Billings Gazette, July 18, 1899, 3.

Also in July, the papers reported that Richard’s brother Oliver Ashworth was in Billings and “has gone to England, where he will have a conference with his father, Mr. Edward Ashworth, a wealthy resident of London….The estate is estimated to be worth between $100,000 and $200,000, consisting principally of ranches and cattle and sheep on the Grey Bull.” (Today, that estimate would be between $3,521,638.55 and $7,043,277.11.)

Billings Gazette, July 25, 1899, page 3.

The same month, it was announced in the Billings Gazette that Mrs. H.F. Welsh (formerly Mrs. Wilfred Jevons) was named as a beneficiary is Richard’s will. The will was made public in August.

Anaconda Standard, August 24, 1899, page 9.

Billings Gazette, September 22, 1899, page 5.

In September, the Montana papers reported a dispute over who was the estate executor or administrator, with the case to be heard in October. The location of which county to file the probate and will in was also under contention (Billings and Helena both had claim with Richard having business and a bank account in each). A copy of the petition for probate was also reported in the papers.

(left) Billings Gazette, September 22, 1899. (right) Wyoming Tribune, October 8, 1899.

In October, the newspapers announced that Richard’s father, Edward Ashworth, was contesting the will. The case began that same month. The Billings Gazette reprinted the Meeteetse News article that Judge Fraser (ranch manager Jack Fraser’s father) had told the papers “that a hot legal battle would probably be the outcome of the Richard Ashworth will. The estate was left entirely to the judge’s son, Jack L. Fraser, who is at present manager of the Ashworth interests near Wise.” The date to hear the petition for probate was announced as October 28. The paper printed a recap of the testimony, including that by a principal witness, Attorney Lane of Billings who drew up the will favoring Jack and “leaving the blank spaces as Ashworth requested. The will was certified to in that shape. If Ashworth afterwards filled in the names, he [Lane] contended the document was not legal.” As we understand it, because blank spaces were left as requested, filling them in without telling the attorney made it invalid. So from the attorney’s perspective, only the will with the blank spaces was valid. This presents a conundrum because a blank will is hard for the courts to fulfill, especially if the executors were also blank.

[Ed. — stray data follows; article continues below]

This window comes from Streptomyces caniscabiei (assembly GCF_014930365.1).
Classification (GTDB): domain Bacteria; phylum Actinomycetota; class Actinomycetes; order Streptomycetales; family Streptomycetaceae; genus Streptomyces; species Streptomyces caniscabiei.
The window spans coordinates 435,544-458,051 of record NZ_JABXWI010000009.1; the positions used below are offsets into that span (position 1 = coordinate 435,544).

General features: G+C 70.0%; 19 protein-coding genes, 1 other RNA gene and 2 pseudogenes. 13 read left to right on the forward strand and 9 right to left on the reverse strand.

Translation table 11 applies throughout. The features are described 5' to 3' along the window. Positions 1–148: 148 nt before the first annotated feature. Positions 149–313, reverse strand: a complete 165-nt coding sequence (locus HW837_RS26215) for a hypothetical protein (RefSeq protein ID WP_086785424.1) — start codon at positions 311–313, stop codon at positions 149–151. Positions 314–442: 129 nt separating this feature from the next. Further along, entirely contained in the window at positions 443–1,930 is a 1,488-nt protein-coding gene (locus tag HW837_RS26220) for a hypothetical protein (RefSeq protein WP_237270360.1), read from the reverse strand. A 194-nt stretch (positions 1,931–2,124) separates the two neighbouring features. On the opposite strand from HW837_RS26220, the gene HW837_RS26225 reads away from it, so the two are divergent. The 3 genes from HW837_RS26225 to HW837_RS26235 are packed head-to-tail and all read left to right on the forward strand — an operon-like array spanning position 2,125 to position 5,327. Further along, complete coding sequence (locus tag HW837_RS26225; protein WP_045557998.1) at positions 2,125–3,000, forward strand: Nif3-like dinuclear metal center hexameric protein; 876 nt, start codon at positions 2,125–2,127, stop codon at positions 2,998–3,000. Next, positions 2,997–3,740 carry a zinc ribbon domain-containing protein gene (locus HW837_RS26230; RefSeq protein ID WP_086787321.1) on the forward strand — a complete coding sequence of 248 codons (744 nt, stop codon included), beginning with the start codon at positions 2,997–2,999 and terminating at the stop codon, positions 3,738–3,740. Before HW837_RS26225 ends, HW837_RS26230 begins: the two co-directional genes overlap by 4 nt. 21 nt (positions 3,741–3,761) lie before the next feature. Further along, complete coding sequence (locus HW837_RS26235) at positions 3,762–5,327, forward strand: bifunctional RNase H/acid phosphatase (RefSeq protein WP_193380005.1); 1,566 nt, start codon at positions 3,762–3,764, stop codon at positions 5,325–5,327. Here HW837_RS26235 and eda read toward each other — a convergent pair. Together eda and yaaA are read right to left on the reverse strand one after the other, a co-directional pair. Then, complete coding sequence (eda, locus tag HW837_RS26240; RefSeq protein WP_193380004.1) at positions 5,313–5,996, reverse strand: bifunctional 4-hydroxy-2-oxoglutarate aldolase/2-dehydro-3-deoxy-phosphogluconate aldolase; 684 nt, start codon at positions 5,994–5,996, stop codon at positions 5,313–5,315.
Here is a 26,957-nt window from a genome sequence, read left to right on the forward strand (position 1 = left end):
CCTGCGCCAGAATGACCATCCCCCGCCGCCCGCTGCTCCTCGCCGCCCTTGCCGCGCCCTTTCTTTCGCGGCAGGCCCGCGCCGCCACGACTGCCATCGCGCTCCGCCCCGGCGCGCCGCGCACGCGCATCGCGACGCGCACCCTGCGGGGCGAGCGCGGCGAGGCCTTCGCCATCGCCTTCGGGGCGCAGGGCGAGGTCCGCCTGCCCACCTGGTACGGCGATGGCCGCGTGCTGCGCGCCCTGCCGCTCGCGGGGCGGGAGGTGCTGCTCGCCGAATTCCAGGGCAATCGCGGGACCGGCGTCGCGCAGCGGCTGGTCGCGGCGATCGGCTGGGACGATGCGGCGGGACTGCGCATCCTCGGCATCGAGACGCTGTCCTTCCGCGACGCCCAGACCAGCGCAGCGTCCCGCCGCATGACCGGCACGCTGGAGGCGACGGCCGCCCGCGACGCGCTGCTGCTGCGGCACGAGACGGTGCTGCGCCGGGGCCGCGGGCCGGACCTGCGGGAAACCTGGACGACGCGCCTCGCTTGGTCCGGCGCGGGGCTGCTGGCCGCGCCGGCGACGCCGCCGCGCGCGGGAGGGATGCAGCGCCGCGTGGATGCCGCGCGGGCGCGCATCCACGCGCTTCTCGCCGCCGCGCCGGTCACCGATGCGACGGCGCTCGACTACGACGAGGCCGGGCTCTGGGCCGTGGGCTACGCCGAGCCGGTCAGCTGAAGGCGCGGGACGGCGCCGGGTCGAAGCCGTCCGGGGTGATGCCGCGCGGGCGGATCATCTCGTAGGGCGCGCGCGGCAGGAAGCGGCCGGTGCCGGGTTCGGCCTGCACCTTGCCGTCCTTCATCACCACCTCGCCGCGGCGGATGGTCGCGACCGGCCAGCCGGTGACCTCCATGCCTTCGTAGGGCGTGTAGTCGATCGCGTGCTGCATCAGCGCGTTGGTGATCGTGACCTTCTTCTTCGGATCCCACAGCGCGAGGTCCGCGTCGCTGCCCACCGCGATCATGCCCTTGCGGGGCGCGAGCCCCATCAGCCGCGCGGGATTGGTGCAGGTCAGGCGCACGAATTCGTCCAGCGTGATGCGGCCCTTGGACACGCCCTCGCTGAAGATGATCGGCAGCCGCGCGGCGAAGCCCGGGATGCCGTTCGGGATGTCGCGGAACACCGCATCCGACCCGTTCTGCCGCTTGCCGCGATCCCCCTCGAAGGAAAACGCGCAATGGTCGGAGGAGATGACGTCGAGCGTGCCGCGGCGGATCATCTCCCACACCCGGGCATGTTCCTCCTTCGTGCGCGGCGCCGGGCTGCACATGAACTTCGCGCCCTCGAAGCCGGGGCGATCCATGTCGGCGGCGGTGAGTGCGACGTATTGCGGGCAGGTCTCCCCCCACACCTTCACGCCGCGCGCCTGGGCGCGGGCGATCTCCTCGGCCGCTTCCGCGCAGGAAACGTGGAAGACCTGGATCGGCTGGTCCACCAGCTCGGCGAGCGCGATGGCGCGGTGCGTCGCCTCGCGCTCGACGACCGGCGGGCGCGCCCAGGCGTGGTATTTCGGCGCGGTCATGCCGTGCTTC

Billings Gazette, October 31, 1899.

In November, a second will was presented and the probate case continued for the term.

The litigation that was commenced in Helena October 26, seeking to have the estate of Richard Ashworth, the wealthy Wyoming cattleman, who died in May of this year near Marseilles, France, possessed of property in Montana, administered in Lewis and Clarke county, instead of this, took a sensational turn Saturday, when a second will was offered for probate in Helena….This will leaves all the dead man’s property to his father, Edward Ashworth of Manchester, England, with the exception of $5,000 life insurance, which is left to Jack Fraser of this city, the young man named in the other will as coming in for $75,000 of the estate.

The fight over the probate of the two wills, the one filed in Helena and the other in this city, is expected to be a legal battle royal. P.B. Moss of this [c]ity, acting for the father of the deceased, applied for letters of general administration of the estate, but Judge McIntire declined to grant the petition until the question of the wills had been settled, which must be decided by a jury.

The matter of the probating [of] the will in the county will be heard Friday by Judge Loud in this city.

(left) Daily Intermountain, November 4, 1899. (right) Billings Gazette, November 7, 1899.

In December, Judge McIntire overruled Jack’s motion for dismissal. The case was going to litigation.

Billings Gazette, January 16, 1900.